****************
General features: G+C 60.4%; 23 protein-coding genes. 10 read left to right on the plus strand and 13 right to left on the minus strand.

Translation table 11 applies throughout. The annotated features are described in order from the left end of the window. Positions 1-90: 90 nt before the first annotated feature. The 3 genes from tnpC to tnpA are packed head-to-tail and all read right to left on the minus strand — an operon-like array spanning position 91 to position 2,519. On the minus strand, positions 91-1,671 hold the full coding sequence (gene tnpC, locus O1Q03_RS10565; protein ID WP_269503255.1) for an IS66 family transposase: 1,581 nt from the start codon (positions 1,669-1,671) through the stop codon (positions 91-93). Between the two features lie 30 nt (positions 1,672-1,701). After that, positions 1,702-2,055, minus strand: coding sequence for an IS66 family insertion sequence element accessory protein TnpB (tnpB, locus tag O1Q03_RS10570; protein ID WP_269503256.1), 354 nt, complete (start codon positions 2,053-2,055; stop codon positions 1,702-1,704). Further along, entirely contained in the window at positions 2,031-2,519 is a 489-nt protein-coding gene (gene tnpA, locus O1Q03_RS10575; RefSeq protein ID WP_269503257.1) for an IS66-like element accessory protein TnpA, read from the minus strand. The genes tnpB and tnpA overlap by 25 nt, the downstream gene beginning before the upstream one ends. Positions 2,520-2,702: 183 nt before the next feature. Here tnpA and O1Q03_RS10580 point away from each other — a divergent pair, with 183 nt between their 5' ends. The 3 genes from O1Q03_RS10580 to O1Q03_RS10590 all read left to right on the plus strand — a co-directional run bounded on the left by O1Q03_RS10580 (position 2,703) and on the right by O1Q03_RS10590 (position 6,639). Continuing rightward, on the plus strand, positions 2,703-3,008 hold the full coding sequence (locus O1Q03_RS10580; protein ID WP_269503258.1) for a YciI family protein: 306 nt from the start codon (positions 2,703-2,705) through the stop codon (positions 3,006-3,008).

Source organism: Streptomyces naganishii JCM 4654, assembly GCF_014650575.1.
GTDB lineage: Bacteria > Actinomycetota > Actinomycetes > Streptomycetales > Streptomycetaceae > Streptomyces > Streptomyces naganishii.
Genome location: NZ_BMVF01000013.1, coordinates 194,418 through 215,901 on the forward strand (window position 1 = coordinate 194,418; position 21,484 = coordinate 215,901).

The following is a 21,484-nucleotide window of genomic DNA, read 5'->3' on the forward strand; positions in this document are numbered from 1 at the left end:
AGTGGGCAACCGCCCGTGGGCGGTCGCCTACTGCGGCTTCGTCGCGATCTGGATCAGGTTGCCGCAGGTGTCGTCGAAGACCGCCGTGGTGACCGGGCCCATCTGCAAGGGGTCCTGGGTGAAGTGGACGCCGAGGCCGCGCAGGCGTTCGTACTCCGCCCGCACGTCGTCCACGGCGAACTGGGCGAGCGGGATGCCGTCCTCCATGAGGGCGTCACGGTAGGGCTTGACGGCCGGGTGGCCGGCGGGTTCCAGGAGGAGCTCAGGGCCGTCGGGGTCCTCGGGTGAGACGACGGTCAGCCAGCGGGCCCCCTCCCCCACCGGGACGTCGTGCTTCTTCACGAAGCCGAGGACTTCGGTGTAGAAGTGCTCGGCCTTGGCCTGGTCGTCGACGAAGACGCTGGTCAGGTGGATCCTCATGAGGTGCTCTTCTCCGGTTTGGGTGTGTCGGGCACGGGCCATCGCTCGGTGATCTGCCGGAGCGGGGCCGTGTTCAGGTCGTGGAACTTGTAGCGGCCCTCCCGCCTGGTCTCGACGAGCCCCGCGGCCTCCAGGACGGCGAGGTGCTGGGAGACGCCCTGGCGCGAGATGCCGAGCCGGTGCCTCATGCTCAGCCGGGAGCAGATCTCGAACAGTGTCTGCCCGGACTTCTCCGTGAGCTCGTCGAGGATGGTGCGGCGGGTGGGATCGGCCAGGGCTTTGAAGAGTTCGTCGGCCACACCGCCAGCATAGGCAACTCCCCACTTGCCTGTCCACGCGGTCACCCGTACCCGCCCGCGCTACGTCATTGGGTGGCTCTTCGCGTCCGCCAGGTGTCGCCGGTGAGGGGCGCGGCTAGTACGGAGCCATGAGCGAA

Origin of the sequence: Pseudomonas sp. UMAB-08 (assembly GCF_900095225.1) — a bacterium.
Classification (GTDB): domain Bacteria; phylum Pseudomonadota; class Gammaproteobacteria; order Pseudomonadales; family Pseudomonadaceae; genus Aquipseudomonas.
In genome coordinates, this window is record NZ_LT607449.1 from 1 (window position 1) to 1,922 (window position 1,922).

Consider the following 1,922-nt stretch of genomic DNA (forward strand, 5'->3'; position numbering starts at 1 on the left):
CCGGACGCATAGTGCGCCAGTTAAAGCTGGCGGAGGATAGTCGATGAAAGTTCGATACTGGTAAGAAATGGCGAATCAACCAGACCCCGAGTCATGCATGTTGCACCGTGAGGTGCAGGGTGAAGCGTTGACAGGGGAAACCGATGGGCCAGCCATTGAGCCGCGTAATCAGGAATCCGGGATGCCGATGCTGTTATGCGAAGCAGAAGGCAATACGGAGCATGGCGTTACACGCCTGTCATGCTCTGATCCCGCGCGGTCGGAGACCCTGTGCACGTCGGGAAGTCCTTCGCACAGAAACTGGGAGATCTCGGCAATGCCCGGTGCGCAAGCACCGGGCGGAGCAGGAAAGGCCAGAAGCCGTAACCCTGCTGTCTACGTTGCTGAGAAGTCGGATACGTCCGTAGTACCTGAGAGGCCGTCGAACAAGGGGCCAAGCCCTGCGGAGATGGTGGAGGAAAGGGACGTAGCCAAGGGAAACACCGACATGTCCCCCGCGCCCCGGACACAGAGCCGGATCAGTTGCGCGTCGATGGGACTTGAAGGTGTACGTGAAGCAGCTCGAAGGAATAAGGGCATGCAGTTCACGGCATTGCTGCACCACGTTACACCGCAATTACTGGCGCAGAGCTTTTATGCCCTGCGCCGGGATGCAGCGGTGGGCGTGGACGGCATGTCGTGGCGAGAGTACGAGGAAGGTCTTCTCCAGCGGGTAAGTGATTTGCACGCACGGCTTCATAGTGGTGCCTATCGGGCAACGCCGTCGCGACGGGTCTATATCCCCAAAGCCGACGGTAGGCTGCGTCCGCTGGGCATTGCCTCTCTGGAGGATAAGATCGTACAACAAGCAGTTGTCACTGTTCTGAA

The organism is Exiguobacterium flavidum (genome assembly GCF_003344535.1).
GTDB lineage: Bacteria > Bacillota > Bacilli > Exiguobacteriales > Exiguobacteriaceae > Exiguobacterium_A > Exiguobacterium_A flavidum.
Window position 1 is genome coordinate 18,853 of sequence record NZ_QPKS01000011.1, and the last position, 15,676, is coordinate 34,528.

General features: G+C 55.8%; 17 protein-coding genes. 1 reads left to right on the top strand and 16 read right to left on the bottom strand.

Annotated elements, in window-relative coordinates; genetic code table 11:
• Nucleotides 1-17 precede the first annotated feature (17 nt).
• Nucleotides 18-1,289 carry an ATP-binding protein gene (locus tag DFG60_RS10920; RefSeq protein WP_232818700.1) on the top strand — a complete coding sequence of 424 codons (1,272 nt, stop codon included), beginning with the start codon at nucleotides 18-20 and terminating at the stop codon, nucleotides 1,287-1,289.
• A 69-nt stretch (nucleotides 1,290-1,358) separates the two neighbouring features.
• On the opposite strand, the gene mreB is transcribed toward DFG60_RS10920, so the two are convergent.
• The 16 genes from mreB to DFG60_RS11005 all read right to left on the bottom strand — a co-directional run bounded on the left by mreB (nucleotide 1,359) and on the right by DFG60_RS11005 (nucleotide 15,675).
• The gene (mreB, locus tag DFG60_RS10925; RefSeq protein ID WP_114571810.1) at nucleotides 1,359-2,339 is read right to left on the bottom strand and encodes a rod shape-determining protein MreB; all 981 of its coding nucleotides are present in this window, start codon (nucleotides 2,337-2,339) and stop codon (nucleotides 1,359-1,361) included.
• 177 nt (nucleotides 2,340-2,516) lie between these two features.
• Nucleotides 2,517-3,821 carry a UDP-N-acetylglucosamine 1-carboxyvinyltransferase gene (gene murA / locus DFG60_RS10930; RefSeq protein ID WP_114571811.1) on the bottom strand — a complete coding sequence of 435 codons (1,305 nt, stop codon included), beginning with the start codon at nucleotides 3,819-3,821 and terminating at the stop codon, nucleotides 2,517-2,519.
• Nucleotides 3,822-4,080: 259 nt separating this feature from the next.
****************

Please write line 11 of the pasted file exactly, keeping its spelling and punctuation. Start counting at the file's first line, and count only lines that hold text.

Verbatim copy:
Consider the following 1,922-nt stretch of genomic DNA (forward strand, 5'->3'; position numbering starts at 1 on the left):